And I swear I read the whole thing. That part was just the “Yes! Finally!” section for me hahaha

      • haha! I trust you and I’m so glad that that struck you as something so true. I know how fun it is to have a thought you’ve felt stated by someone else. I’m so glad there was some of that in this blog for you!


  3. Carrie Bayer says:

    What a great perspective, Molly! This is one of my favorite blogs so far- thought provoking, light-hearted & diverse. I also get the 2 different reactions from people once they learn what I do. Me ex-husband & his family used to call me The Butcher because of their death phobia. I have lost friends because of their death phobia. But I am still hopeful that they are able to let go of their fear sooner than later, even though I will not ever see that transformation in them. The majority of people, however, are shocked at learning I’m a mortician. They say “But you’re a girl” or “You’re not creepy enough”. I explain that I’m breaking the mortician stereotype, one conversation at a time, one family at a time. We usually end up talking for a long time & in them I do see the transformation from fear to acceptance, even to comfort sometimes! Then there was a third type of reaction I once received… this guy thought it was all about the creep/gore/chemical factor & tried to take the conversation to a demented level. I got out of that discussion ASAP & left the room quickly! All in all, I find mostly positivity in my conversations & revelation of my profession. Changing the world! XOXOX Carrie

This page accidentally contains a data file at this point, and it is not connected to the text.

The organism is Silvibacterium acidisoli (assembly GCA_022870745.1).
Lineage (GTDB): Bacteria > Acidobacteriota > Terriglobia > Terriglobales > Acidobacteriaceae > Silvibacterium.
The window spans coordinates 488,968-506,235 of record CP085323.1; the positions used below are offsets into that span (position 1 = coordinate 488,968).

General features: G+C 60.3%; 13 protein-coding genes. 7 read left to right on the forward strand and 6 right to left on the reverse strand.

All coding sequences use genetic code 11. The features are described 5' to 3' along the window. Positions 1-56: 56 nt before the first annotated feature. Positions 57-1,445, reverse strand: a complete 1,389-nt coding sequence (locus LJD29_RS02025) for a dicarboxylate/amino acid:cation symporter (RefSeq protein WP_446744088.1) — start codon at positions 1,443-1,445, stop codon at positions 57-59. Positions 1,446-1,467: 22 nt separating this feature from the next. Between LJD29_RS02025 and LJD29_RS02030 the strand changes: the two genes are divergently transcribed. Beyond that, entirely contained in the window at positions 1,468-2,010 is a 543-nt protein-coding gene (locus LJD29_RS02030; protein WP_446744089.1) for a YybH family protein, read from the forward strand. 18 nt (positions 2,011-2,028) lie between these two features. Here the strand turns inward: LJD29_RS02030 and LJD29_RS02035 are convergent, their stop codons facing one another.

• That’s so awesome Carrie! I’m convinced you find that positivity from others because of HOW you present yourself and what you do. You are so accessible, safe and open. You love to connect, share, teach and tell your story – your passion is one of the first things I noticed about you and it’s wonderful.

      It’s incredible how much death (in life) can separate us from others. People let it kill relationships and special bonds prematurely when, if they just learned to accept, they could live and live so much richer because of friends like you.

      Love your perspective, as always,


  4. Lori says:

    What an interesting post! I have noticed that once people know what I do for a living, I have suddenly become the “expert” in their eyes. I have certain friends that when we get together, the conversation gravitates towards death. They want me to take away the mystery that mortuaries have held for them.
    My mom will call and ask questions….”your aunt wants to know…..”
    I think even those who say “I don’t want to think about it” DO want and need to think about it. It is important to have the difficult and uncomfortable conversations. It is so helpful as we prepare for the loss of loved ones and walk through the grief journey.

    • I agree with you Lori, I think most people, deep down perhaps, really do need to talk about death in some capacity. Whether it’s processing the death of a loved one or venting concerns about their own, there is tremendous power in speaking our thoughts and having someone hear them.
      In our culture, however, we are so terrified of not “fitting in” that taboo topics exist and, sadly, death is one of them. You talk about dying, ew, you’re weird. ; )

      Thank you for sharing!